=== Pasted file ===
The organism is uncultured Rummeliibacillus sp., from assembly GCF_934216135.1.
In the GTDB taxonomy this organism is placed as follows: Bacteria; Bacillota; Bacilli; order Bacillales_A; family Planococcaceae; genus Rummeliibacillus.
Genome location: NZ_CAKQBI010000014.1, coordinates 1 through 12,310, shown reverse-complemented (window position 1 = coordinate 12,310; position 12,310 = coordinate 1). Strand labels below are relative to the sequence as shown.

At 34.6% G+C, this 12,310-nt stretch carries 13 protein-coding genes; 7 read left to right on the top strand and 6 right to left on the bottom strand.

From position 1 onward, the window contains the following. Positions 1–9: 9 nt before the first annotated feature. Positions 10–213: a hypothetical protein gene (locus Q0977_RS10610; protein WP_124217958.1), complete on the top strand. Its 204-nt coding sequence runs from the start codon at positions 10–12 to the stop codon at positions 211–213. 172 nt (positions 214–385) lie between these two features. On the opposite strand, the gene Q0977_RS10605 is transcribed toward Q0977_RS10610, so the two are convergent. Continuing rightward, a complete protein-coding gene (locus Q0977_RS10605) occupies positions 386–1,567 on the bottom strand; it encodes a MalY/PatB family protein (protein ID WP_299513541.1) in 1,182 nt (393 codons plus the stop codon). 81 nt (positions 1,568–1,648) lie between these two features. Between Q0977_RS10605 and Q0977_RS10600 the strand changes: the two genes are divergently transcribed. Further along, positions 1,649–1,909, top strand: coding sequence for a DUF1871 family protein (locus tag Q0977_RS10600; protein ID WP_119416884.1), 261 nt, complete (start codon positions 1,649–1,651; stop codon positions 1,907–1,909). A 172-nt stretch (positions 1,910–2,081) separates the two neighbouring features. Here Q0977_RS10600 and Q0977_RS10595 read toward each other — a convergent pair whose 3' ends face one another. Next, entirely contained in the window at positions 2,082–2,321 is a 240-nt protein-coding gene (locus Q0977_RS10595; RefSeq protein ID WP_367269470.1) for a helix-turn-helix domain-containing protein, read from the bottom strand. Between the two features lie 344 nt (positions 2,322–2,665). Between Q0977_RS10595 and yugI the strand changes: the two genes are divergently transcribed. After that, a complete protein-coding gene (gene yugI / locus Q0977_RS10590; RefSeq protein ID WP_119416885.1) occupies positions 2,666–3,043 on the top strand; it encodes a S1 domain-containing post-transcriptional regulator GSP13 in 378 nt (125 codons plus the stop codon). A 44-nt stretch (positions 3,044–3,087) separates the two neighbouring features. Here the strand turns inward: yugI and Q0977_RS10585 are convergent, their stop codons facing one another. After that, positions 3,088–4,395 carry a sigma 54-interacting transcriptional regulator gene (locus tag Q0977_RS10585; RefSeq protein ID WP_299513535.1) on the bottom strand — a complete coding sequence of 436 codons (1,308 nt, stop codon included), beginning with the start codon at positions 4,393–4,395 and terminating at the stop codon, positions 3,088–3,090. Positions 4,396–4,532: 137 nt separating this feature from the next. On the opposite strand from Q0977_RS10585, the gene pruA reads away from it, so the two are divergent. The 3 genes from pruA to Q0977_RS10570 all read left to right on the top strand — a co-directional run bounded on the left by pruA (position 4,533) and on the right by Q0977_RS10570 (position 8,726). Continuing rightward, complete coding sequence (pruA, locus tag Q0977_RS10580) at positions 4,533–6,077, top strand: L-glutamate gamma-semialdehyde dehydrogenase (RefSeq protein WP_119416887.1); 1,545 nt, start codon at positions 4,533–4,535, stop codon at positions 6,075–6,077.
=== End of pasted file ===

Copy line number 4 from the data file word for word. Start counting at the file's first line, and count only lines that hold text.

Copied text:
At 34.6% G+C, this 12,310-nt stretch carries 13 protein-coding genes; 7 read left to right on the top strand and 6 right to left on the bottom strand.